Hugging the shores of France, Normandy's Bayeux is an epicenter of historical war activity that played a sizeable role as the site of the Norman invasion in 1066 and for WWII's D-Day landings in 1944. The millennia-old, extensive embroidery, the Bayeux Tapestry, is proudly showcased at the Bayeux Tapestry Museum as an exceptionally preserved depiction of William the Conqueror's 1066 invasion. The 11th-century tapestry was sawn by William's queen, Matilda, and her court shortly after the event. Seized by the Nazis during WWII, they stored it in Louvre, having commanded the old museum at the time as a clearinghouse for art theft. Bayeux was the first town liberated by the Allies following the D-day landings on Normandy beach, and upon German defeat, the tapestry was returned to the town. Bayeux's appeal lies in its mix of classic architecture, such as the Norman-Gothic Bayeux Cathedral lording the skyline and contemporarily somber and minimalist World War II cemetery.
Gordes, Provence-Alpes-Côte d'Azur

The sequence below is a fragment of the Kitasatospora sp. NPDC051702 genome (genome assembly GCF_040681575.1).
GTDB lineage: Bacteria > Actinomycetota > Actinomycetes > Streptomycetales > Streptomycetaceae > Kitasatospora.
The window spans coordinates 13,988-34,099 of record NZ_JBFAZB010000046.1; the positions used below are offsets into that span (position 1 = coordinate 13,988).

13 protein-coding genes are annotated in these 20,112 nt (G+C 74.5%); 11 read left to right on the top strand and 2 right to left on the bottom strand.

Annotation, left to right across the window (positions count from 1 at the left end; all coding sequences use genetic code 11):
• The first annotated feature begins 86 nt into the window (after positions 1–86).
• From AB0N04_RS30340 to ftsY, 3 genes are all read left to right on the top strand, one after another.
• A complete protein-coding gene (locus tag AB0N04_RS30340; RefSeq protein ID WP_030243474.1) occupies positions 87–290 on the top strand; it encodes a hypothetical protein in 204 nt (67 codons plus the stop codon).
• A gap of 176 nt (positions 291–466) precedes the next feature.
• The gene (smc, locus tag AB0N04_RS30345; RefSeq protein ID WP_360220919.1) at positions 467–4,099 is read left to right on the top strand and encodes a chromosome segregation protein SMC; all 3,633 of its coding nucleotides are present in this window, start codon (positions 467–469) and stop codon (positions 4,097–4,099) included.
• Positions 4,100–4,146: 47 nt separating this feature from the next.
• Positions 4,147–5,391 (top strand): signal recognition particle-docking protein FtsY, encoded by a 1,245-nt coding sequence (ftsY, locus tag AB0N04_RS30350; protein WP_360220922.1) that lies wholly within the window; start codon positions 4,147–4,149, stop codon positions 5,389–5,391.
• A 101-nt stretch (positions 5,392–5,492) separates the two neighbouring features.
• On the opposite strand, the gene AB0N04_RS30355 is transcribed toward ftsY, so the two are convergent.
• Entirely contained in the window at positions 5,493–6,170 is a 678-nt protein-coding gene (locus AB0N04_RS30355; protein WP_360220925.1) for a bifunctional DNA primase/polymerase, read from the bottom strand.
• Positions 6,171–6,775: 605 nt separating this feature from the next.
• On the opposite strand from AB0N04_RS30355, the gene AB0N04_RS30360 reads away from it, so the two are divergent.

Located in Provence on a hilltop in the Monts de Vaucluse, the charming Gordes is particularly known for the famous works of art by painters like André Lhote, Chagall, and Vasarely. Here, there are holm oaks, wheat fields, and vines zooming out from the narrow cobbled streets lined with white stone houses sitting on a lush, green mountainside. There are the Cistercian-style 12th-century Abbaye de Sénanque, the Moulin des Bouillons ancient olive oil mill, the stained-glass Musée du Vitrail, and the Bories village-museum of drystone dwellings. The spectacular scenery from the elevated location has inspired many while watching the sunset and seeking out the lavender fields around below. The 16th-century castle of Gordes has hosted artwork exhibitions by artists who lived in Eze over the years. There are mountain biking and hiking trails in Luberon national park for more modern recreational activities and summertime festivals and concerts.